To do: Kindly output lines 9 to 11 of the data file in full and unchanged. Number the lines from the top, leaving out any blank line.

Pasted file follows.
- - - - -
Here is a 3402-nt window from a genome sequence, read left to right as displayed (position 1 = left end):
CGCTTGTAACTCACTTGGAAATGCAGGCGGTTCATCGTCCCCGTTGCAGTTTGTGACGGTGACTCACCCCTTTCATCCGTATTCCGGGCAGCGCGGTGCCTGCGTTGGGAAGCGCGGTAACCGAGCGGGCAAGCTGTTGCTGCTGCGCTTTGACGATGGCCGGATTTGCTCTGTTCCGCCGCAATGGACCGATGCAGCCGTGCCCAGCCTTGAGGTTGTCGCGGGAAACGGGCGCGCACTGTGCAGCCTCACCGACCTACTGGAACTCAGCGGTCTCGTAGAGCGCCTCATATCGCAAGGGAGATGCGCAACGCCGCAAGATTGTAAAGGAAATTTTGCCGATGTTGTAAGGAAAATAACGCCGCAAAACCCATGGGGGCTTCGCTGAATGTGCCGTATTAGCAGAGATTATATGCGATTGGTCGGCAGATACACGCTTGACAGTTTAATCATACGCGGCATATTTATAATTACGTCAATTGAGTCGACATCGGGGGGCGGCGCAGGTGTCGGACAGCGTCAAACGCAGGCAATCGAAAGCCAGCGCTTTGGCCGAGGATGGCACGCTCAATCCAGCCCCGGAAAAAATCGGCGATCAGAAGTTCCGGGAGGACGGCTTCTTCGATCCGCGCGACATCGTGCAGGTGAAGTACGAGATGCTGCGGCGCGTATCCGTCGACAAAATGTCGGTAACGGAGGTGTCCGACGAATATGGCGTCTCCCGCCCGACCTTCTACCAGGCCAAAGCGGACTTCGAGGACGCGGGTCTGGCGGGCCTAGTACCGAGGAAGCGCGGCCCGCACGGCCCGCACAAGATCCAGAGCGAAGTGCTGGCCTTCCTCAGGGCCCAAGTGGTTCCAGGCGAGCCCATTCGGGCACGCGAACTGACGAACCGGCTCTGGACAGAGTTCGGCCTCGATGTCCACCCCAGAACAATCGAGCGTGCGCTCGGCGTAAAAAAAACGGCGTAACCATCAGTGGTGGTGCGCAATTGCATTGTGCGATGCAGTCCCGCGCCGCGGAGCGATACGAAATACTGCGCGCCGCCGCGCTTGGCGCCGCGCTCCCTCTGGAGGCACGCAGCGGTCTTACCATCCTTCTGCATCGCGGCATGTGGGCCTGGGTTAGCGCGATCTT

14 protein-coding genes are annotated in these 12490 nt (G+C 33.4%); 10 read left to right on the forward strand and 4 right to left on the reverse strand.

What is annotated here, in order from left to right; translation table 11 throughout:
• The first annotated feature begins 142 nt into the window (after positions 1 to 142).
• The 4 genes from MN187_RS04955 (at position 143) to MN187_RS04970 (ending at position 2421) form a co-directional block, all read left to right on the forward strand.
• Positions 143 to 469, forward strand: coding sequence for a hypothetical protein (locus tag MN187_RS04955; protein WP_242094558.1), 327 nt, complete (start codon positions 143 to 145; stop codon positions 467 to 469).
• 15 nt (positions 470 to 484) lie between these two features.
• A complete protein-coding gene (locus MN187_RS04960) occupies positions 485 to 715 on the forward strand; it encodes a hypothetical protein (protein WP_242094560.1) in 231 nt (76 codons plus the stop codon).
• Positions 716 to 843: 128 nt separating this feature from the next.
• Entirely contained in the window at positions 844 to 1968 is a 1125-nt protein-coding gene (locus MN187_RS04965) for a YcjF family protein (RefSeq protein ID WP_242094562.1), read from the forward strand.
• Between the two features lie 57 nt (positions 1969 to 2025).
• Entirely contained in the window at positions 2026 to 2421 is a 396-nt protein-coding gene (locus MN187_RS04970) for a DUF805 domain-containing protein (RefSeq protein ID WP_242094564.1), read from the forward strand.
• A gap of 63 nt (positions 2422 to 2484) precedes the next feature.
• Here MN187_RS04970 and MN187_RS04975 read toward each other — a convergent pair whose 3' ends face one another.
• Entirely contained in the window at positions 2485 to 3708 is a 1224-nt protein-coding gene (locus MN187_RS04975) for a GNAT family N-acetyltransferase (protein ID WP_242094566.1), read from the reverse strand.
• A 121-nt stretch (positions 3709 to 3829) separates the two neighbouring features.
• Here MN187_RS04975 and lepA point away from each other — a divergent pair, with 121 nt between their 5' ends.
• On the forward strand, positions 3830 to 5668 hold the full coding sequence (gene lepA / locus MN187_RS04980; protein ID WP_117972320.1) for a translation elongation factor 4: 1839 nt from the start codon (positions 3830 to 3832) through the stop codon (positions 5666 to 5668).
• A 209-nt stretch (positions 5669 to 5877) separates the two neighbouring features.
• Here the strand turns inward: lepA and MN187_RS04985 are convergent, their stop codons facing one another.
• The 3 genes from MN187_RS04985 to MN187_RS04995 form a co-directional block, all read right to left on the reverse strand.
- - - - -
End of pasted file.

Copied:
• A complete protein-coding gene (locus MN187_RS04960) occupies positions 485 to 715 on the forward strand; it encodes a hypothetical protein (protein WP_242094560.1) in 231 nt (76 codons plus the stop codon).
• Positions 716 to 843: 128 nt separating this feature from the next.
• Entirely contained in the window at positions 844 to 1968 is a 1125-nt protein-coding gene (locus MN187_RS04965) for a YcjF family protein (RefSeq protein ID WP_242094562.1), read from the forward strand.